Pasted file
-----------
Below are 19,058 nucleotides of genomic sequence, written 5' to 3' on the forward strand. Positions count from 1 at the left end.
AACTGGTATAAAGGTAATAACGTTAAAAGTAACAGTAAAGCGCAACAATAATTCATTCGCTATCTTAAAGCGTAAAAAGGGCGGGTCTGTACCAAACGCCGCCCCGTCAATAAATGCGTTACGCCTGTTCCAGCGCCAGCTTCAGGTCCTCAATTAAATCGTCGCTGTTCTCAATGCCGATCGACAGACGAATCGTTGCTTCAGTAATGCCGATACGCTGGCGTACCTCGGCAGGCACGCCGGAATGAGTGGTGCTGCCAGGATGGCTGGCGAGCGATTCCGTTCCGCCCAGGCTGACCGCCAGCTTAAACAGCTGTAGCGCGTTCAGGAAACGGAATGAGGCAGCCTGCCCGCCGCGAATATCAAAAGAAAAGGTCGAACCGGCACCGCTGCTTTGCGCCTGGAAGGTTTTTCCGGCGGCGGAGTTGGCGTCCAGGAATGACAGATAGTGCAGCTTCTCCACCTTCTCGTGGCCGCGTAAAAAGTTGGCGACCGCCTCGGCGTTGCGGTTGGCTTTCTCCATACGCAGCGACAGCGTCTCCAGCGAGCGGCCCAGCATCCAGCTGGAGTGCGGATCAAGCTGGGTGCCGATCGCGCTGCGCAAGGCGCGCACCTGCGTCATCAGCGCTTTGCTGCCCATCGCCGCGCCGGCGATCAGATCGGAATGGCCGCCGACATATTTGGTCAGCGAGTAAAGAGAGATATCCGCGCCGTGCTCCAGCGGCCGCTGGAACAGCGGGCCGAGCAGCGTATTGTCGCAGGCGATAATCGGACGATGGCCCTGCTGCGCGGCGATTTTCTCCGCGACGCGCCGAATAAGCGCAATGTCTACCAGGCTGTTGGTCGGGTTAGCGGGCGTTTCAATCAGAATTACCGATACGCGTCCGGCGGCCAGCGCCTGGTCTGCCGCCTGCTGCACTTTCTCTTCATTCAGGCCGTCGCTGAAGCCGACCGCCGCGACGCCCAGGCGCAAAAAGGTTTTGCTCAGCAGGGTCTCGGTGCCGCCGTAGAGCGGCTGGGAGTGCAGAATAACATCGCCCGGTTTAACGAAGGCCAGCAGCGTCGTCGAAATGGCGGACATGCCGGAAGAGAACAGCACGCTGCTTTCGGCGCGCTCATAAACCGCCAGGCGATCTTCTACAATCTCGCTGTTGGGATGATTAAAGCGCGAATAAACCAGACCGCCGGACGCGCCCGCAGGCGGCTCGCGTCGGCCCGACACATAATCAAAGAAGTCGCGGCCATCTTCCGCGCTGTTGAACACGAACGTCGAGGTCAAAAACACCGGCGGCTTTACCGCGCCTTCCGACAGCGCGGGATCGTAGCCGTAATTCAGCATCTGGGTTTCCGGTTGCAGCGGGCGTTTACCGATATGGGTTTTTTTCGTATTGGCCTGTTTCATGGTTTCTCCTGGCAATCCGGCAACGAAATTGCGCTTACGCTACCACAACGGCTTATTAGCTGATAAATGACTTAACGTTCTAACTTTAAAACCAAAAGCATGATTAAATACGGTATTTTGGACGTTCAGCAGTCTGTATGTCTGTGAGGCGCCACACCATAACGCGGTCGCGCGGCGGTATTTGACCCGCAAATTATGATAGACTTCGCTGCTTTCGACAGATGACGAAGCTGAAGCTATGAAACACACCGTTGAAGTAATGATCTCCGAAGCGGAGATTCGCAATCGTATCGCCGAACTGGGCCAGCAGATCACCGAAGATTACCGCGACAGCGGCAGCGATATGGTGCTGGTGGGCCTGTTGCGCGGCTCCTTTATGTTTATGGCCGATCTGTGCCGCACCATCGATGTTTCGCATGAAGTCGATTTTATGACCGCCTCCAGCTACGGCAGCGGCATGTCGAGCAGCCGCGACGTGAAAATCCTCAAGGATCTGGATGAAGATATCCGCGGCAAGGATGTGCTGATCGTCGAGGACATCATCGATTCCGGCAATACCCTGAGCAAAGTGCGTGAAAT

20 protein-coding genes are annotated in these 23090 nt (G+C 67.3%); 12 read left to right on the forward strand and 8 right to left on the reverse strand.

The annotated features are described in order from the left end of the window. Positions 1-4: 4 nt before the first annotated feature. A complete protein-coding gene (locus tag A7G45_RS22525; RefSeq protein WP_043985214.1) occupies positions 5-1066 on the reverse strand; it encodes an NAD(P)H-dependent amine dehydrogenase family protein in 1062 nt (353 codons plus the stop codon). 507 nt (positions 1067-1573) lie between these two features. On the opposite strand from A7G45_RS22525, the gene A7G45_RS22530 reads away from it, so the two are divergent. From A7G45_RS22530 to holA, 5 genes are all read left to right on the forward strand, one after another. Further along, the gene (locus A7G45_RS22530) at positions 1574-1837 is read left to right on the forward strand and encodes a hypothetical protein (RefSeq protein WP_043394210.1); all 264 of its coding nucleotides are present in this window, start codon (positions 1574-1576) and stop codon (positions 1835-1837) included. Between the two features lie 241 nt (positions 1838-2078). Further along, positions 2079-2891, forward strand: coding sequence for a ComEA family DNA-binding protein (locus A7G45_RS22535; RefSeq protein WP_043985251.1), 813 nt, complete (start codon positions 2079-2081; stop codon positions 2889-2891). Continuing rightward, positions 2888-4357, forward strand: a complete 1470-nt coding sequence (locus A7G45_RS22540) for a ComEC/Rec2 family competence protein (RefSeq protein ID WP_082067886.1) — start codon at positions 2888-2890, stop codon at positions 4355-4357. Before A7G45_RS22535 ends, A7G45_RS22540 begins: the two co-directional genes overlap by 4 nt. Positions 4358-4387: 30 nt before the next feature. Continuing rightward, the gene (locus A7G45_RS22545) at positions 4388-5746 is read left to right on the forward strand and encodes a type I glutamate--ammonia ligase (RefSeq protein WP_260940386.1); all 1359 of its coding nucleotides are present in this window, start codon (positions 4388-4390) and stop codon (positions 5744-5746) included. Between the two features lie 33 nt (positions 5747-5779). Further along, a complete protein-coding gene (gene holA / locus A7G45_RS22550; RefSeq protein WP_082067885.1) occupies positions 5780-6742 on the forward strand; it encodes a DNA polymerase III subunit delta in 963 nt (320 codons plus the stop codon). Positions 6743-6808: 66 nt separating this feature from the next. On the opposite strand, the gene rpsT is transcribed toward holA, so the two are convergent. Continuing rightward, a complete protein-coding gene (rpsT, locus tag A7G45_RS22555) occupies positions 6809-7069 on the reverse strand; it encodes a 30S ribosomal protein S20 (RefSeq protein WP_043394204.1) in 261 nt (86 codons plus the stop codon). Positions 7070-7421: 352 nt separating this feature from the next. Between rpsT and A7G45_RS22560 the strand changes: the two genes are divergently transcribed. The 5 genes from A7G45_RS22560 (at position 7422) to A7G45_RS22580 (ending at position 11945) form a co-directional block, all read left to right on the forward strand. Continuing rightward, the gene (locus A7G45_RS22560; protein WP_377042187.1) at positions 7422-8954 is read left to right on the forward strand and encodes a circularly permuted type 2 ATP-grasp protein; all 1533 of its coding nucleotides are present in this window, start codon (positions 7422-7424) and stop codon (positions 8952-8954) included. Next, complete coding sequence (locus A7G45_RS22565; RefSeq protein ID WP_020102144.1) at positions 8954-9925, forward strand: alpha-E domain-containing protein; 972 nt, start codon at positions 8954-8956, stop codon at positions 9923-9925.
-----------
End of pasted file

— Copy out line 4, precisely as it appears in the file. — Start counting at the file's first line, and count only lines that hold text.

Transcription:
The annotated features are described in order from the left end of the window. Positions 1-4: 4 nt before the first annotated feature. A complete protein-coding gene (locus tag A7G45_RS22525; RefSeq protein WP_043985214.1) occupies positions 5-1066 on the reverse strand; it encodes an NAD(P)H-dependent amine dehydrogenase family protein in 1062 nt (353 codons plus the stop codon). 507 nt (positions 1067-1573) lie between these two features. On the opposite strand from A7G45_RS22525, the gene A7G45_RS22530 reads away from it, so the two are divergent. From A7G45_RS22530 to holA, 5 genes are all read left to right on the forward strand, one after another. Further along, the gene (locus A7G45_RS22530) at positions 1574-1837 is read left to right on the forward strand and encodes a hypothetical protein (RefSeq protein WP_043394210.1); all 264 of its coding nucleotides are present in this window, start codon (positions 1574-1576) and stop codon (positions 1835-1837) included. Between the two features lie 241 nt (positions 1838-2078). Further along, positions 2079-2891, forward strand: coding sequence for a ComEA family DNA-binding protein (locus A7G45_RS22535; RefSeq protein WP_043985251.1), 813 nt, complete (start codon positions 2079-2081; stop codon positions 2889-2891). Continuing rightward, positions 2888-4357, forward strand: a complete 1470-nt coding sequence (locus A7G45_RS22540) for a ComEC/Rec2 family competence protein (RefSeq protein ID WP_082067886.1) — start codon at positions 2888-2890, stop codon at positions 4355-4357. Before A7G45_RS22535 ends, A7G45_RS22540 begins: the two co-directional genes overlap by 4 nt. Positions 4358-4387: 30 nt before the next feature. Continuing rightward, the gene (locus A7G45_RS22545) at positions 4388-5746 is read left to right on the forward strand and encodes a type I glutamate--ammonia ligase (RefSeq protein WP_260940386.1); all 1359 of its coding nucleotides are present in this window, start codon (positions 4388-4390) and stop codon (positions 5744-5746) included. Between the two features lie 33 nt (positions 5747-5779). Further along, a complete protein-coding gene (gene holA / locus A7G45_RS22550; RefSeq protein WP_082067885.1) occupies positions 5780-6742 on the forward strand; it encodes a DNA polymerase III subunit delta in 963 nt (320 codons plus the stop codon). Positions 6743-6808: 66 nt separating this feature from the next. On the opposite strand, the gene rpsT is transcribed toward holA, so the two are convergent. Continuing rightward, a complete protein-coding gene (rpsT, locus tag A7G45_RS22555) occupies positions 6809-7069 on the reverse strand; it encodes a 30S ribosomal protein S20 (RefSeq protein WP_043394204.1) in 261 nt (86 codons plus the stop codon). Positions 7070-7421: 352 nt separating this feature from the next. Between rpsT and A7G45_RS22560 the strand changes: the two genes are divergently transcribed. The 5 genes from A7G45_RS22560 (at position 7422) to A7G45_RS22580 (ending at position 11945) form a co-directional block, all read left to right on the forward strand. Continuing rightward, the gene (locus A7G45_RS22560; protein WP_377042187.1) at positions 7422-8954 is read left to right on the forward strand and encodes a circularly permuted type 2 ATP-grasp protein; all 1533 of its coding nucleotides are present in this window, start codon (positions 7422-7424) and stop codon (positions 8952-8954) included. Next, complete coding sequence (locus A7G45_RS22565; RefSeq protein ID WP_020102144.1) at positions 8954-9925, forward strand: alpha-E domain-containing protein; 972 nt, start codon at positions 8954-8956, stop codon at positions 9923-9925.